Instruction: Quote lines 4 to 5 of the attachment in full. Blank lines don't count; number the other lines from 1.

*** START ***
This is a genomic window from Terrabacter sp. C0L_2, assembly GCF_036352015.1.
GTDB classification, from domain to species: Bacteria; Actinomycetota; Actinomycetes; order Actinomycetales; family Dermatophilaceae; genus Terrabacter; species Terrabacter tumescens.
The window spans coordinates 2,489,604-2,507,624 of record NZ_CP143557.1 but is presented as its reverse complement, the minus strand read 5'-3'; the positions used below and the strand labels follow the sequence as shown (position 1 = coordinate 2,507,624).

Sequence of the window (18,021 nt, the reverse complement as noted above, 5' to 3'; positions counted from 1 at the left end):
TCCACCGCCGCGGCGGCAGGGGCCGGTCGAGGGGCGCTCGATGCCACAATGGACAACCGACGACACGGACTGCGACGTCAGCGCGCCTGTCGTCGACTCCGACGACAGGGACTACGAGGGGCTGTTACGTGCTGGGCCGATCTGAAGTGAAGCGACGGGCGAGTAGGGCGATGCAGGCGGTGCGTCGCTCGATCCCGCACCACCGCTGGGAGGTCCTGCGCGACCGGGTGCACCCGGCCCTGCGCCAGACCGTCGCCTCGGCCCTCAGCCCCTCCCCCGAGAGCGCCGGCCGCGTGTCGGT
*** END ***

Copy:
Sequence of the window (18,021 nt, the reverse complement as noted above, 5' to 3'; positions counted from 1 at the left end):
TCCACCGCCGCGGCGGCAGGGGCCGGTCGAGGGGCGCTCGATGCCACAATGGACAACCGACGACACGGACTGCGACGTCAGCGCGCCTGTCGTCGACTCCGACGACAGGGACTACGAGGGGCTGTTACGTGCTGGGCCGATCTGAAGTGAAGCGACGGGCGAGTAGGGCGATGCAGGCGGTGCGTCGCTCGATCCCGCACCACCGCTGGGAGGTCCTGCGCGACCGGGTGCACCCGGCCCTGCGCCAGACCGTCGCCTCGGCCCTCAGCCCCTCCCCCGAGAGCGCCGGCCGCGTGTCGGT